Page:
Five preconditions for a deadly counter attack
Many coaches would describe their ideal goal as a spectacular finish from a patient build-up, with a lot of players involved in the attack. On the other hand, a goal from a fast counter attack can be very attractive too. And very effective. How can you facilitate your team in creating a lot of chances from counter attacks?
1. Space behind the opposition defense
Without a lot of space in front of the goal keeper, it is very hard to create big chances. By defending in a low block, you’ll pull the opponent forward towards your half. That creates space to penetrate in behind after winning possession.
2. Players intercepting passes in good locations
Obviously, the worst way to win back possession is with a kick-off, because the opponent scored. But also a goal kick or an interception of a cross by the goal keeper is not a great starting point for a counter attack. Moreover, winning possession in the middle of the pitch creates more options for fast counters than recoveries on the wing. Every good counter attacking team needs a N’Golo Kanté to win possession and pass forward immediately.
3. A good structure when the ball is won
A lot of coaches put a lot of emphasize on a good rest defense when attacking. In contrast, the rest offense when defending isn’t one of the main topics they focus on. Every good team needs their best counter attacking players on positions on the pitch to be able to create chances. Paris Saint-Germain is a good example of a team that puts this transition principle into practice. Ángel Di María is often able to find Kylian Mbappé with through passes.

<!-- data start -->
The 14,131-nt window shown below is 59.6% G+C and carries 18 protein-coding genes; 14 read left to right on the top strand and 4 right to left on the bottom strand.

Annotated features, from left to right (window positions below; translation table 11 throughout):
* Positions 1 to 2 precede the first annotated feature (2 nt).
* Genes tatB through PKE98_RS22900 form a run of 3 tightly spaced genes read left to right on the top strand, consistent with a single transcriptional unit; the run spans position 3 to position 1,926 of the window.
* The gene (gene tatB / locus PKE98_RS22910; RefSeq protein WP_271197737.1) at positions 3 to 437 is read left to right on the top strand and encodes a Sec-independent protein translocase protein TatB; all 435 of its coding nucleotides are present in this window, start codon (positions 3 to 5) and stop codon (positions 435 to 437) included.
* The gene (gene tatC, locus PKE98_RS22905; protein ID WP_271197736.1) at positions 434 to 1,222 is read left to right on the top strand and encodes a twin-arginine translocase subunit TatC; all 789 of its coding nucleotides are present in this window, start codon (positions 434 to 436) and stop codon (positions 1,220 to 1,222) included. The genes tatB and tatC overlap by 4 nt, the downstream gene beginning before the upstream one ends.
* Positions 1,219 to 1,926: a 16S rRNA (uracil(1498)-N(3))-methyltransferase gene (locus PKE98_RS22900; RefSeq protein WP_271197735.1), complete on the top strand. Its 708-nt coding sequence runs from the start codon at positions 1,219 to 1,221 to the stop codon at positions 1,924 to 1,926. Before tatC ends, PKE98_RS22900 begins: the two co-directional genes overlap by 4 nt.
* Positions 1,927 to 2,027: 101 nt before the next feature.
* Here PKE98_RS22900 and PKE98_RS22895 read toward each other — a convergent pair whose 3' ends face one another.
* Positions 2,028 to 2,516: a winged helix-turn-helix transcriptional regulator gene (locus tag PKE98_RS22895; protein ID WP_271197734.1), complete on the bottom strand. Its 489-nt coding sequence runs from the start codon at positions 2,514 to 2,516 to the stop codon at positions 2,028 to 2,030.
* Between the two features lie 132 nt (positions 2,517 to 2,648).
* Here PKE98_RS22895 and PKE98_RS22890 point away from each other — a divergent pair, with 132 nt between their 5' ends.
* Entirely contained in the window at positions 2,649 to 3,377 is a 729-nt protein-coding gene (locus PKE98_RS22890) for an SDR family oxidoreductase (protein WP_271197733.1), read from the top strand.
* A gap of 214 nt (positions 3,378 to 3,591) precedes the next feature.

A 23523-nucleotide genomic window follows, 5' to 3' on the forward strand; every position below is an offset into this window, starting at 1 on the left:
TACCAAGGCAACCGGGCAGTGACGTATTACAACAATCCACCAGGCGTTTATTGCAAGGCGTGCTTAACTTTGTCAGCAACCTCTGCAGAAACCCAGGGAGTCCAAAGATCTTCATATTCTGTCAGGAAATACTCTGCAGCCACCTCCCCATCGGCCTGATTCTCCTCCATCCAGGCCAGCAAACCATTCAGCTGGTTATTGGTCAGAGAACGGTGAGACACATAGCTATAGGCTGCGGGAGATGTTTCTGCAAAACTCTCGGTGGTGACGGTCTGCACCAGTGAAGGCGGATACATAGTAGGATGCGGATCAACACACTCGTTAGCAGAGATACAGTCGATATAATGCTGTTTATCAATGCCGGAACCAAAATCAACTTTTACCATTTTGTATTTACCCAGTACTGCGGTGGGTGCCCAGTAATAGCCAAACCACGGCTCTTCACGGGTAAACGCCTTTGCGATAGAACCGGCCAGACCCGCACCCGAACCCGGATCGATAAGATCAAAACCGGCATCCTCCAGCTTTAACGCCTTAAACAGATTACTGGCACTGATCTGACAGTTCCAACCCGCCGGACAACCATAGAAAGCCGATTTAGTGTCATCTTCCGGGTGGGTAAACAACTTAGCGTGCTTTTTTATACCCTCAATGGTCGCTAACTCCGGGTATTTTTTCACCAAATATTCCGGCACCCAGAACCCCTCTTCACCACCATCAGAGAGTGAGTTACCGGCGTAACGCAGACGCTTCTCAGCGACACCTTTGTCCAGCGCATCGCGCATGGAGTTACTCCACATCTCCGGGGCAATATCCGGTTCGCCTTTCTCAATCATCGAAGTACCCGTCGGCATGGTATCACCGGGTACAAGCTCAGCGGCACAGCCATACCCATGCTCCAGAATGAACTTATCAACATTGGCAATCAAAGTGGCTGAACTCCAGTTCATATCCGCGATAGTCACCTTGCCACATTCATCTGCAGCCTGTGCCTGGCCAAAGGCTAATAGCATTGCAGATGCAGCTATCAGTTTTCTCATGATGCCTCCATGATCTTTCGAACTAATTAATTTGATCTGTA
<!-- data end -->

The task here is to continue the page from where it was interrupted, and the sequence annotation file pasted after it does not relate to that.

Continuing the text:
4. Immediate vertical passing
The biggest advantage of winning possession is the disorganization by the opponent. Full backs play high up the pitch, midfielders are out of position and the mutual distances are big. To benefit from it, counter attacks need to be fast, otherwise the opponent will reorganize into their defensive shape and get a lot of players behind the ball. To win valuable time, the first pass should - whenever possible - be played forward.
5. Off the ball runs in behind the defense
Counter attacks have in common that they are executed in bigger spaces than common attacks. The horizontal distances between defender sand the vertical distances between lines are much bigger in the defensive transition than in the defensive phase. This creates very good opportunities for players to make runs in the space between the defensive line and the goal keeper. Ideally, this leads to big chances from 1 on 1 situations.
An example of a drill to improve counter attacking is the Dutch national U16 exercise below (click to view). A 3v2 + 2GK overload evolves into a 4v3 + 2GK in the counter attack.